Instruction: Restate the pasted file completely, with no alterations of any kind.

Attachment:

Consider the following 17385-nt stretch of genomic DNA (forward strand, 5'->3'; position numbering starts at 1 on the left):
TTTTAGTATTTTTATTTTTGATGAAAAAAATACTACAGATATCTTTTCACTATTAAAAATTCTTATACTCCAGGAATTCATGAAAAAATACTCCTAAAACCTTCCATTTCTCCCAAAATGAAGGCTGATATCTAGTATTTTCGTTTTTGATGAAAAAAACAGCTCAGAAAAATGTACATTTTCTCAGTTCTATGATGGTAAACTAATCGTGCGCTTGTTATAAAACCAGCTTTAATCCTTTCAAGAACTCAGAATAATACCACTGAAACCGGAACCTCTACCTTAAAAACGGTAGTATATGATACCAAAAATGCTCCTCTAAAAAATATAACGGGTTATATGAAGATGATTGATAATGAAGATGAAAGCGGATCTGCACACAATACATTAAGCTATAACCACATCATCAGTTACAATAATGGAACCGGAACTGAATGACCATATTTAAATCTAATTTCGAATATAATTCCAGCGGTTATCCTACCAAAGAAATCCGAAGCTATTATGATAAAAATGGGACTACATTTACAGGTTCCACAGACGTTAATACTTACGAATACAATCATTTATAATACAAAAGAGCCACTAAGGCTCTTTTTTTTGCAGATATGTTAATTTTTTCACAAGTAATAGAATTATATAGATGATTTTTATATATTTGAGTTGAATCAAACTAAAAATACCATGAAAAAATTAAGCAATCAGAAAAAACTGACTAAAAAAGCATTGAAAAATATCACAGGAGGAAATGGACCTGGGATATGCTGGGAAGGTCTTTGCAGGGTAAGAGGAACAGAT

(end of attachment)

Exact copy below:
Consider the following 17385-nt stretch of genomic DNA (forward strand, 5'->3'; position numbering starts at 1 on the left):
TTTTAGTATTTTTATTTTTGATGAAAAAAATACTACAGATATCTTTTCACTATTAAAAATTCTTATACTCCAGGAATTCATGAAAAAATACTCCTAAAACCTTCCATTTCTCCCAAAATGAAGGCTGATATCTAGTATTTTCGTTTTTGATGAAAAAAACAGCTCAGAAAAATGTACATTTTCTCAGTTCTATGATGGTAAACTAATCGTGCGCTTGTTATAAAACCAGCTTTAATCCTTTCAAGAACTCAGAATAATACCACTGAAACCGGAACCTCTACCTTAAAAACGGTAGTATATGATACCAAAAATGCTCCTCTAAAAAATATAACGGGTTATATGAAGATGATTGATAATGAAGATGAAAGCGGATCTGCACACAATACATTAAGCTATAACCACATCATCAGTTACAATAATGGAACCGGAACTGAATGACCATATTTAAATCTAATTTCGAATATAATTCCAGCGGTTATCCTACCAAAGAAATCCGAAGCTATTATGATAAAAATGGGACTACATTTACAGGTTCCACAGACGTTAATACTTACGAATACAATCATTTATAATACAAAAGAGCCACTAAGGCTCTTTTTTTTGCAGATATGTTAATTTTTTCACAAGTAATAGAATTATATAGATGATTTTTATATATTTGAGTTGAATCAAACTAAAAATACCATGAAAAAATTAAGCAATCAGAAAAAACTGACTAAAAAAGCATTGAAAAATATCACAGGAGGAAATGGACCTGGGATATGCTGGGAAGGTCTTTGCAGGGTAAGAGGAACAGAT